Fortunately, as it turns out the free-wave equation is one thing we can solve exactly. The joke in QFT is that we can solve this equation and nothing else. We can’t actually solve interacting fields evolution analytically in most cases, at least not using the basic techniques. Now, if you’re just looking at a field theory, you are doing classical mechanics, and you look at waves moving. Adding the quantum part means that you find that the excitations must come in discrete packets, obtained by “quantizing” the wave-equation. This causes a great deal of confusion to the public, since then people start saying things like “is it a particle or a wave? AAAAAHHHHHH” A quantum particle is an excitation of a quantum field. That’s it. It acts exactly like an excitation of a quantum field, no more, no less. In fact, the laws of Nature governing the behavior of QFTs are the same in general form as classical mechanics (though not the formulation in terms of forces that you learn in Physics 101; you want Lagrangians and Hamiltonian mechanics instead). It’s all perfectly understandable, as long as you stop asking “is this a wave or a particle” and just understand “it’s a quantum field.” Then you realize that instead the real question is why don’t our “particles” here in the macro-scale act like quantum field excitations, since “macrophysics” is just the application of QFTs on a large scale. (the answer is the Planck’s constant is a small quantity compared to the relevant actions at our scales)

So in a quasiparticle system, you’re overlaying a constructed set of fields built in some controlled way so you can get interesting, unique excitations. These fields are built of course from electron fields and quark fields, and so on, in the same way that the “water field” of the ocean is built from electron fields and quark fields, or that protons are built from quark fields. Just on a smaller scale and more finely controlled. The best known quasiparticles are “phonons,” which are quantum excitations of the atomic lattice in metals or other materials. What this means is that it’s a quantum sound wave; like photons or other quantum fields, the vibrational energy, the disturbance in the field, propagates “like a wave” but arrives “like a particle” (to use the usual analogy. Again, this is just standard QFT mechanics).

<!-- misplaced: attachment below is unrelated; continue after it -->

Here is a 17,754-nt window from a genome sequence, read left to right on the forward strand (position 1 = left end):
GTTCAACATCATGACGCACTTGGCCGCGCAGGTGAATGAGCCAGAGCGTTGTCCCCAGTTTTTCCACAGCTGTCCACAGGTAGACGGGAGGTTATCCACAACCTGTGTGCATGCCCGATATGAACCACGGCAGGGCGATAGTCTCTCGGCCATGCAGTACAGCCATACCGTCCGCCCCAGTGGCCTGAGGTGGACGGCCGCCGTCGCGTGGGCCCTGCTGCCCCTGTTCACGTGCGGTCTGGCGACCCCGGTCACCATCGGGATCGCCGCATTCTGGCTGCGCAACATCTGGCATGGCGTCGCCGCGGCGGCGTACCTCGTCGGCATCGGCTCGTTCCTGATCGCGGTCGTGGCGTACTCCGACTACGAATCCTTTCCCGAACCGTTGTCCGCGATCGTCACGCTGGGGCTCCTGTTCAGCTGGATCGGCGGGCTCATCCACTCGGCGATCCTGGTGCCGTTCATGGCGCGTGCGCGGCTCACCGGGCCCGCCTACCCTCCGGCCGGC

Ok, so what’s the big deal? The discovery is of a quasiparticle that acts like a “Majorana” fermion. A fermion is a particle that obeys Fermi-Dirac statistics, as opposed to a boson that obeys Bose-Einstein statistics. This means two fermions cannot occupy the same quantum state; the famous Pauli exclusion principle. “Matter” fields are all fermions: electrons, quarks, and the composite protons and neutrons. It’s why we have chemistry: if electrons were bosons, which can occupy the same states as each other, every atom would have all their boson-electrons in the ground state, which is bad for interesting things like life to occur.

Now, it turns out that you can prove mathematically that all fermions in a relativistic QFT are half-integer spin particles, and all bosons are integer spin. I cannot explain this to you, I wish I could. It is true: the electrons and quarks are spin-1/2 (in units of Planck’s constant), the photon, W, Z, and gluon are bosons with spin-1, and the Higgs is a scalar boson with spin-0. Interestingly, in condensed matter systems you can build quasiparticles that have different statistics than either of these; called “anyons.” (Get it?) These require 2-D field theories, which occur in graphene, for example.